How to Read This Blog


To get the most out of this blog, I recommend beginning with the earliest post and proceeding in chronological order. For the most part this blog, like a planning document, builds on data and rationale in a linear manner. You may find value in individual posts taken in isolation, but I suspect your experience will be richer if you follow the intended progression.

Monday, June 27, 2016

WPS 5: Projection of Future Conditions- Simple Arithmetic, Peak Oil, and Collapse

Into the Future...

So now the time comes to take the information we've gathered during our inventory of existing conditions and to project a "most likely" set of future conditions.

For the history of community planning (which has only existed in its current form since the industrial revolution), one nearly sure-fire way to make projections is the good old regression equation.  Simply put, you look back over the past data and draw a best-fit line or curve, then project this line into the future.  In a case where the entire data set represents "growth," the projection mathematically MUST reflect a continuation of that growth.  Housing, population, and financial conditions are often modeled this way.

Graph with regression line

Another common approach is to build more complex models that attempt to duplicate human behavior or choices, and then use these models to make your projections.  There can be as many or as few variables as you want, and they can feed back into one another in any way the modeler desires.  Of course, when the time comes to run the model you have to begin with a reference data set, and that data set will be the various perpetually growing variables we've been exploring.  Thus the model simply adds another layer of complexity (and perhaps realism) to the linear or exponential projection.  If the past trend has been growth, the modeled future will continue to reflect that growth.  Transportation models are an excellent example of this.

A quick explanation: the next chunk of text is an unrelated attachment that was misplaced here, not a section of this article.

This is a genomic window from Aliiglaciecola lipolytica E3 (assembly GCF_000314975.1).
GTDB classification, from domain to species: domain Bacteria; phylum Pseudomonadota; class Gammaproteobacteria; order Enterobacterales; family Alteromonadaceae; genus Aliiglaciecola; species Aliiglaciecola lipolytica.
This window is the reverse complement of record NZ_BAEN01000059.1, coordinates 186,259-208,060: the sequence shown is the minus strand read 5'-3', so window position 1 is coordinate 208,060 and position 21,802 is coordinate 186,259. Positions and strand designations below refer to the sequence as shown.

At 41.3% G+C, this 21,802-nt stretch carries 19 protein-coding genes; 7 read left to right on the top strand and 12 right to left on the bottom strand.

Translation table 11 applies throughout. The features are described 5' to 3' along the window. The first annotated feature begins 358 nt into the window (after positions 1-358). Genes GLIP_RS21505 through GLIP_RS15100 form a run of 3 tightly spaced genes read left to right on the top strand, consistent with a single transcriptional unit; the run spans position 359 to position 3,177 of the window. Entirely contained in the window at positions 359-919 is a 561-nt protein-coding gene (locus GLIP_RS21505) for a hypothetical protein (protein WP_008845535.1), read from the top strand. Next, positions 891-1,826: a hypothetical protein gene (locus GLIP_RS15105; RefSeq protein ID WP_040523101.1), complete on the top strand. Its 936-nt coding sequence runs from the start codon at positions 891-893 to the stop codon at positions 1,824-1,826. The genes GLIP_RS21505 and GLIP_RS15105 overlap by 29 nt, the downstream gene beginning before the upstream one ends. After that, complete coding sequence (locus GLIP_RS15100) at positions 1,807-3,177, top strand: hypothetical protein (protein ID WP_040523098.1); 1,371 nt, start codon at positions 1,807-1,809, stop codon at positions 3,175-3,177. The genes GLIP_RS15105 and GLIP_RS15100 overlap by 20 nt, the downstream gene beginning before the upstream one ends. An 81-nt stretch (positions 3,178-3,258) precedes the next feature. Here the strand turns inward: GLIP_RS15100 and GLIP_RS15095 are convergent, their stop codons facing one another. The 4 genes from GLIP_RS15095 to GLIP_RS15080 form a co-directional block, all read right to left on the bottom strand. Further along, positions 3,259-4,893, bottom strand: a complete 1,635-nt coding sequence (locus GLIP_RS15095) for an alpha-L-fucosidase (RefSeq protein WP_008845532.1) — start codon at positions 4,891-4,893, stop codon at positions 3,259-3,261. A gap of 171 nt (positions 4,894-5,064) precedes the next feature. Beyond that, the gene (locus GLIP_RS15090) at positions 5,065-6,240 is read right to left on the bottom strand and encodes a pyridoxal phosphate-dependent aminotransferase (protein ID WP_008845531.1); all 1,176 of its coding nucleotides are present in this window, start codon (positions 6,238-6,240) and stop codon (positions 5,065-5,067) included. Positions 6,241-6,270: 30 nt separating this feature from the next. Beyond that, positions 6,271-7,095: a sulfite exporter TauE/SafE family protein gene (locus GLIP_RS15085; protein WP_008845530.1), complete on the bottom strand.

What very, very few people ever attempt to do is question the sustainability of these growing variables in the first place.  Regression equations and models are generally built without any upper limit or constraint.  Here in the real world, we've never tested the limits of our resources before.  The industrial revolution and its associated explosion in growth is only 200 years old, and there is literally no precedent in the history of Earth to look at as a model for just how far this growth can extend.  It appears to us that growth is infinite; are we to assume that the resources to fuel that growth are infinite as well?

Most planning documents fail to ask one simple but very important question:  How far can the current set of growth-based arrangements proceed before encountering the limits of the physical world?  We have to know the answer to this question before we make any assumptions about the future validity of past trends.

It turns out we are not the first to ask this question, and here again is where we must refer to real experts- in mathematics, in the dynamics of growth, in natural resources and environment- to formulate our answer.  Lest skeptics question these sources, I should point out that these are not crackpot conspiracy theorists- they are respected academicians who have made substantial contributions to their fields.